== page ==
Deleting the Device Key in the config.yaml file and a re-run should now properly demonstrate our intended behavior. Oh, and congratulations - you’ve successfully added a device to your Azure IoT Hub using your cunning wits, some copy pasta and a bit of friendly F#!## Device Simulator The next step in the process will be to create a simulated device. For this tutorial, we are going to simulate a field gateway device collecting wind speed sensors that have been placed at random geographic intervals in the area surrounding the Microsoft campus in Redmond, WA.

We’ll need to initialize the project by installing the required dependencies.
Run the following commands in the package manager console after selecting the DeviceSimulator project in the console’s project drop-down:

  1. Install-Package Fsharp.Configuration
  2. Install-Package Microsoft.Azure.Devices.Client

The device simulator application layout should be familiar after coding up the registration application. It begins simply enough by opening the required dependencies, again creating the configuration type using the YAML Type Provider (though this time we’ll set the ReadOnly flag to true to prevent accidental changes), extracting some config data and building a device client for the IoT Hub.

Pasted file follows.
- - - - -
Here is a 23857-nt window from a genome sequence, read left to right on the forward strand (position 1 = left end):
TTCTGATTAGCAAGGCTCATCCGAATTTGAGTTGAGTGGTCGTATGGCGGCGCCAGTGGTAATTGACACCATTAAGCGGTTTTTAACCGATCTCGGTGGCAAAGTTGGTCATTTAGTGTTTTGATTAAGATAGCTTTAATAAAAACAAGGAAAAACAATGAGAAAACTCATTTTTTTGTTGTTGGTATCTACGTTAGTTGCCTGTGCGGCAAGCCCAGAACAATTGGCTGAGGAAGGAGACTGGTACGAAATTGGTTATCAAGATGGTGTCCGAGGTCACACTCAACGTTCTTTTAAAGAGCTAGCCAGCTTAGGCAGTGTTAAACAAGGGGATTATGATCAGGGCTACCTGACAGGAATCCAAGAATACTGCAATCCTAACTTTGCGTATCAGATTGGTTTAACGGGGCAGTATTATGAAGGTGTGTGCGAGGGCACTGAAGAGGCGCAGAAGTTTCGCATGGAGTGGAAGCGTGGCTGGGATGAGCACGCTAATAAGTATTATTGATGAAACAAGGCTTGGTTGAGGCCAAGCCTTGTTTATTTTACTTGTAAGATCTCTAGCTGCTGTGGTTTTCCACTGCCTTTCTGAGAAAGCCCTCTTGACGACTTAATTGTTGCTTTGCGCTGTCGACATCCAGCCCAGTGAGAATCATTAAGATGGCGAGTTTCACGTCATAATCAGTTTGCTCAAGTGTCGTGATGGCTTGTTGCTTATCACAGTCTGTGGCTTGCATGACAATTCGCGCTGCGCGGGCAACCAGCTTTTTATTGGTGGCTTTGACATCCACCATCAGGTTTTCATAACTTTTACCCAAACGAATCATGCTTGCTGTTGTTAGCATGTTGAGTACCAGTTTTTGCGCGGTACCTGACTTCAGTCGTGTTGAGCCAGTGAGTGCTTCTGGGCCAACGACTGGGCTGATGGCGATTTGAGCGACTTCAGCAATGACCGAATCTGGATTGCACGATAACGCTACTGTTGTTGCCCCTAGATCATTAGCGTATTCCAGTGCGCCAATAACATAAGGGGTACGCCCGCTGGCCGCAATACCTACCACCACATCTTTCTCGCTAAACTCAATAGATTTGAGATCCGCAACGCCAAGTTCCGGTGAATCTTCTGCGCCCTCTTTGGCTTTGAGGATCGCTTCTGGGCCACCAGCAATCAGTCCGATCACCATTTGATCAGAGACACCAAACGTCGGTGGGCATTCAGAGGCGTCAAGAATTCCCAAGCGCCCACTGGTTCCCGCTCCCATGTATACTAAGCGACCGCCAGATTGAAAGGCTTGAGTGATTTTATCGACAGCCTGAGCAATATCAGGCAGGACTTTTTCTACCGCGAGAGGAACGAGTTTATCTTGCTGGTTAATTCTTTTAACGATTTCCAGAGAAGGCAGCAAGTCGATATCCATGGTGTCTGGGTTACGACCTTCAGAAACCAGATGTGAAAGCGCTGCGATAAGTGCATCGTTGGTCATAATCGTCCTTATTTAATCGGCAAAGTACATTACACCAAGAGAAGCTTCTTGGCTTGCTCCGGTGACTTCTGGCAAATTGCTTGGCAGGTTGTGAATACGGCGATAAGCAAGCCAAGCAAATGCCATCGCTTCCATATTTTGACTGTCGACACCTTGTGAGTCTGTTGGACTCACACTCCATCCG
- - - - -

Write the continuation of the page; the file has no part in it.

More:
Though occasionally controversial in some circles, I am a strong advocate for pulling out data as types and there is a prime opportunity for that with the data simulator. We are in need of a record type that can express a simulated wind-speed measurement. This record type should include not only the measurement information but also the unique Device Id, some geo-coordinate data and an observation time that we can use further down the line for monitoring or graphing. Let’s add this new record type to our Device Simulator’s Program.fs file just after the config type definition.

With the measurement type defined we’ll need some functions to assist with mocking the field array. I prefer to work these types of development tasks from the top down, effectively starting with the result and refining the functionality at progressively lower levels. So let’s give that a shot here and look over our requirements:

  1. Send a stream of measurement events to the IoT Hub.
  2. Events/measurements should have some temporal spacing between them, i.e. we’ll take measurements every N seconds.
  3. Model several devices producing data and concatenate their results such that the simulator application functions more as a field gateway than single measurement device.
  4. Sample data stream should be be effectively infinite.
  5. Communicate with IoT Hub in an asynchronous way.

So how are we going to accomplish this? Let’s begin by saying that we’ll have an infinite sequence of strings, that are themselves delimited measurements, that we’ll pass to some function that will transmit the string to the IoT Hub on 5 second intervals. Breaking the problem in half, let’s define two further functions, one that creates an infinite sequence of measurement data and another function that takes a string and sends it to IoT Hub.